The figure is in stark contrast to the PRCA’s 2013 census, which found that only 13 per cent of the most senior roles in PR agencies were held by women.
Although encouraging at first glance, some believe the CIPR statistics mask the fact that many experienced female practitioners leave their employer to set up their own outfits out of frustration at being overlooked for promotion, the gender pay gap or the lack of flexible working conditions.
The figures are part of the CIPR State of the Profession 2016 report, to be published later this month, and show the seniority of respondents in the industry by gender.
Women make up 48 per cent of ‘MD/partner/owner’ roles compared with 52 per of cent men, while for the ‘head of comms/associate director’ category, 60 per cent were women and 40 per cent were men.
Women made up 70 per cent of ‘non-manager’ roles, according to the CIPR survey, which had more than 1,500 respondents.
Sarah Pinch (pictured above), former president of the CIPR and its lead on gender, suspects the figures obscure a wider truth about female PR practitioners and that the picture is not as rosy as it first appears.
She says: "We know that there are not enough women in senior roles in the UK PR/comms industry and we also know there are increasing numbers of women setting up their own businesses and running those by their own rules. My concern is that we are in danger of having a lot of women in more junior and middle roles and not enough women taking the leadership positions."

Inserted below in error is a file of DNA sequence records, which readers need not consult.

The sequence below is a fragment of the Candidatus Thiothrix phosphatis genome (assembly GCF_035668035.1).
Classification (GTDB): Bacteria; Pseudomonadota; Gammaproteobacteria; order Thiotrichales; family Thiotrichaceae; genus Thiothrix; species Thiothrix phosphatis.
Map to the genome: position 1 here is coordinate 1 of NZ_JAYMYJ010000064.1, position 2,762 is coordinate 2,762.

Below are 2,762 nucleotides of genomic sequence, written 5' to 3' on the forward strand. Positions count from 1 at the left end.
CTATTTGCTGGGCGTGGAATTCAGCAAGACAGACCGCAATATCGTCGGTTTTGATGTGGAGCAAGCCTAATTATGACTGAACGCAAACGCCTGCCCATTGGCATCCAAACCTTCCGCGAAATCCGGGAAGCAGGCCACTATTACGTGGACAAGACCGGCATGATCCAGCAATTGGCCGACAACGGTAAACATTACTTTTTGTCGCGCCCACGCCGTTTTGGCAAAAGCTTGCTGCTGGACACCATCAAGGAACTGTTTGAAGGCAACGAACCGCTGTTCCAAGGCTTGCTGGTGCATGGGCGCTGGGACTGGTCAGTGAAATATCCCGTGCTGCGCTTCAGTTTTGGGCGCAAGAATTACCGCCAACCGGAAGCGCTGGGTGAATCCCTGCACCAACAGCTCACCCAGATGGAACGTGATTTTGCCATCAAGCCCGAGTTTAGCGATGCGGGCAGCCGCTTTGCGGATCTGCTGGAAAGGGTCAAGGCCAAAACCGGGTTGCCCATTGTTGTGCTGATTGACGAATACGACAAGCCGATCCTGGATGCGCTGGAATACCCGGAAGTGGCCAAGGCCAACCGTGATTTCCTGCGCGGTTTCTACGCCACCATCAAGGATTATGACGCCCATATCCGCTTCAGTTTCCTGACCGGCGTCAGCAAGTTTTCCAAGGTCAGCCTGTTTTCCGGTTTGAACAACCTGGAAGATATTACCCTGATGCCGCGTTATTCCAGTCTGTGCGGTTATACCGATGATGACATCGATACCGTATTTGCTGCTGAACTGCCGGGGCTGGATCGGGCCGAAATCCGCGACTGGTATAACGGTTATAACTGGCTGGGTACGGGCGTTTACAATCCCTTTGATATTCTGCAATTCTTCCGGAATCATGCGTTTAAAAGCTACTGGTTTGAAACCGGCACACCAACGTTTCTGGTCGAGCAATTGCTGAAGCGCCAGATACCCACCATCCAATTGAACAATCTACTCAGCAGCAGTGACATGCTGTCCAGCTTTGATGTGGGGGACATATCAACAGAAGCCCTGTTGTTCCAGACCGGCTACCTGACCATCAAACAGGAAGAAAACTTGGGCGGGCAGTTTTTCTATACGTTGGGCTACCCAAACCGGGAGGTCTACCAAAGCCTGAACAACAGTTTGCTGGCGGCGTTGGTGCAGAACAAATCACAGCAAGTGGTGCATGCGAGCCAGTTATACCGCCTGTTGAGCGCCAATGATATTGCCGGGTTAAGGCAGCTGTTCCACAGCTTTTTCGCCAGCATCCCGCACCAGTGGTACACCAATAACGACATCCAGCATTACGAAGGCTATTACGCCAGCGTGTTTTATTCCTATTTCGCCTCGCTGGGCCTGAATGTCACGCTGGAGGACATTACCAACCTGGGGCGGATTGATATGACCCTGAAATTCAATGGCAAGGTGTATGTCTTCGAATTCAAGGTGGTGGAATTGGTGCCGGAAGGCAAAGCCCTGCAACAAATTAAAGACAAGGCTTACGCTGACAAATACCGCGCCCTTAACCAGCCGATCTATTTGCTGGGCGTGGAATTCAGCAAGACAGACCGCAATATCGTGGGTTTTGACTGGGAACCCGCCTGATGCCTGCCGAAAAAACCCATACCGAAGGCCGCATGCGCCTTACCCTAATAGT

Mary Whenman (pictured above), president of Women in PR, says the figures are to be welcomed if they show an increasing number of women reaching senior positions in the industry but she thinks further investigation is needed to establish if this is true.
She says: "I’d like to see a deeper analysis of the data and whether this is masking a trend towards women either setting up their own agencies or establishing themselves as independent consultants."
Pinch argues that, if women are going it alone in pursuit of better working conditions or salaries, at least they are not leaving the industry altogether.
She adds: "If their skills and knowledge are somehow retained by setting up by themselves, or founding an agency, then that is some comfort but I would like to see our industry leading the way on agile working and women in leadership."
Mountain to climb?
But, even if the CIPR figures do accurately reflect women in leadership positions across the industry, there is still a mountain to climb until women are properly represented in the senior ranks of the industry, because they comprise more than two-thirds of the workforce.
Pinch says: "It’s not good enough. It’s inequitable that PR, a female dominated profession, has most of its senior jobs occupied by men."
Research carried out by Flamingo as part of Omnicom’s ‘Omniwomen’ initiative, which was also published this week, set out to explore some of the barriers to women achieving leadership positions.
The research, which used the responses of 15 focus groups to arrive at its conclusions, found that for some women a straight path up the promotion ladder is not always the most desirable route and that some prefer a more ‘curvy’ career path instead.